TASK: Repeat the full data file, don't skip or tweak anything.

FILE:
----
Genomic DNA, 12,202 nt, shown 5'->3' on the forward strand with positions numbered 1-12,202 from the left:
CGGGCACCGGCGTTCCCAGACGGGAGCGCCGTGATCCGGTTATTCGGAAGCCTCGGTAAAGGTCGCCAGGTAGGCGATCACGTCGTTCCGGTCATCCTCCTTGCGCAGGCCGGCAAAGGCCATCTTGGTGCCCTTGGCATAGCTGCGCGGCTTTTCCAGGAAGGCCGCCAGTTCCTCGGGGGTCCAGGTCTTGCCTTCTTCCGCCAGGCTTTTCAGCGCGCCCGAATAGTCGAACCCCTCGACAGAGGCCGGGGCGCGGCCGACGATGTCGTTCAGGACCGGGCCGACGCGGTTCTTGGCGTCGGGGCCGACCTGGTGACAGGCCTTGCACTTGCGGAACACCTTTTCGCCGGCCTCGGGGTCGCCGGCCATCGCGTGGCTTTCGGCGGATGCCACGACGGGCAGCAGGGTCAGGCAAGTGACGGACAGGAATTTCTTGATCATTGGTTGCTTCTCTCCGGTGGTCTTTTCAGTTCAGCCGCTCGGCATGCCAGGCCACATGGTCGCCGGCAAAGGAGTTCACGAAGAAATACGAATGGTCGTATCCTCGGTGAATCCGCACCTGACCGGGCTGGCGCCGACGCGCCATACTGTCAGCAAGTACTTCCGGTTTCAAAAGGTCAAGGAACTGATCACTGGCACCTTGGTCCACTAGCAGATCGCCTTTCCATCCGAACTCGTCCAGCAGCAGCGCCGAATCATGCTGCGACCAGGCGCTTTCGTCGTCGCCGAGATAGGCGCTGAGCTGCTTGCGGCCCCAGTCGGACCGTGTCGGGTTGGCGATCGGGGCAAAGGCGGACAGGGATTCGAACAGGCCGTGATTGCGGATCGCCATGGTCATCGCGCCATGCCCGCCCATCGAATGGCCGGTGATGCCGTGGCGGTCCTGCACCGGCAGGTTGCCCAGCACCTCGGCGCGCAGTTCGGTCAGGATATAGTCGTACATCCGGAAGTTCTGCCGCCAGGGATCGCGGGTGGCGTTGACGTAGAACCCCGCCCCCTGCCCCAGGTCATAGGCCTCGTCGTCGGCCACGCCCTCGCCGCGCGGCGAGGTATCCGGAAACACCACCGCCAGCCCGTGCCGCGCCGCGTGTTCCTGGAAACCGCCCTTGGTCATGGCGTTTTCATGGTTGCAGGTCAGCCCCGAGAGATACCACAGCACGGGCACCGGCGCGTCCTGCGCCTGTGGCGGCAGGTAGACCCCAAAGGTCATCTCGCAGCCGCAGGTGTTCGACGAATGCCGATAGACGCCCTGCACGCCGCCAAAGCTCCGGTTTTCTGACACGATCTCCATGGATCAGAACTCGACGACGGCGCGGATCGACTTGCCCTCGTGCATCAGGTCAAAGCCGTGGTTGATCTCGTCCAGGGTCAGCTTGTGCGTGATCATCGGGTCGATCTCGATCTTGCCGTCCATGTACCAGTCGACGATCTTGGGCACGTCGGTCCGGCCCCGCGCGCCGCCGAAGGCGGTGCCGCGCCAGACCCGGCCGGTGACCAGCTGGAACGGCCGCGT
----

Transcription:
Genomic DNA, 12,202 nt, shown 5'->3' on the forward strand with positions numbered 1-12,202 from the left:
CGGGCACCGGCGTTCCCAGACGGGAGCGCCGTGATCCGGTTATTCGGAAGCCTCGGTAAAGGTCGCCAGGTAGGCGATCACGTCGTTCCGGTCATCCTCCTTGCGCAGGCCGGCAAAGGCCATCTTGGTGCCCTTGGCATAGCTGCGCGGCTTTTCCAGGAAGGCCGCCAGTTCCTCGGGGGTCCAGGTCTTGCCTTCTTCCGCCAGGCTTTTCAGCGCGCCCGAATAGTCGAACCCCTCGACAGAGGCCGGGGCGCGGCCGACGATGTCGTTCAGGACCGGGCCGACGCGGTTCTTGGCGTCGGGGCCGACCTGGTGACAGGCCTTGCACTTGCGGAACACCTTTTCGCCGGCCTCGGGGTCGCCGGCCATCGCGTGGCTTTCGGCGGATGCCACGACGGGCAGCAGGGTCAGGCAAGTGACGGACAGGAATTTCTTGATCATTGGTTGCTTCTCTCCGGTGGTCTTTTCAGTTCAGCCGCTCGGCATGCCAGGCCACATGGTCGCCGGCAAAGGAGTTCACGAAGAAATACGAATGGTCGTATCCTCGGTGAATCCGCACCTGACCGGGCTGGCGCCGACGCGCCATACTGTCAGCAAGTACTTCCGGTTTCAAAAGGTCAAGGAACTGATCACTGGCACCTTGGTCCACTAGCAGATCGCCTTTCCATCCGAACTCGTCCAGCAGCAGCGCCGAATCATGCTGCGACCAGGCGCTTTCGTCGTCGCCGAGATAGGCGCTGAGCTGCTTGCGGCCCCAGTCGGACCGTGTCGGGTTGGCGATCGGGGCAAAGGCGGACAGGGATTCGAACAGGCCGTGATTGCGGATCGCCATGGTCATCGCGCCATGCCCGCCCATCGAATGGCCGGTGATGCCGTGGCGGTCCTGCACCGGCAGGTTGCCCAGCACCTCGGCGCGCAGTTCGGTCAGGATATAGTCGTACATCCGGAAGTTCTGCCGCCAGGGATCGCGGGTGGCGTTGACGTAGAACCCCGCCCCCTGCCCCAGGTCATAGGCCTCGTCGTCGGCCACGCCCTCGCCGCGCGGCGAGGTATCCGGAAACACCACCGCCAGCCCGTGCCGCGCCGCGTGTTCCTGGAAACCGCCCTTGGTCATGGCGTTTTCATGGTTGCAGGTCAGCCCCGAGAGATACCACAGCACGGGCACCGGCGCGTCCTGCGCCTGTGGCGGCAGGTAGACCCCAAAGGTCATCTCGCAGCCGCAGGTGTTCGACGAATGCCGATAGACGCCCTGCACGCCGCCAAAGCTCCGGTTTTCTGACACGATCTCCATGGATCAGAACTCGACGACGGCGCGGATCGACTTGCCCTCGTGCATCAGGTCAAAGCCGTGGTTGATCTCGTCCAGGGTCAGCTTGTGCGTGATCATCGGGTCGATCTCGATCTTGCCGTCCATGTACCAGTCGACGATCTTGGGCACGTCGGTCCGGCCCCGCGCGCCGCCGAAGGCGGTGCCGCGCCAGACCCGGCCGGTGACCAGCTGGAACGGCCGCGT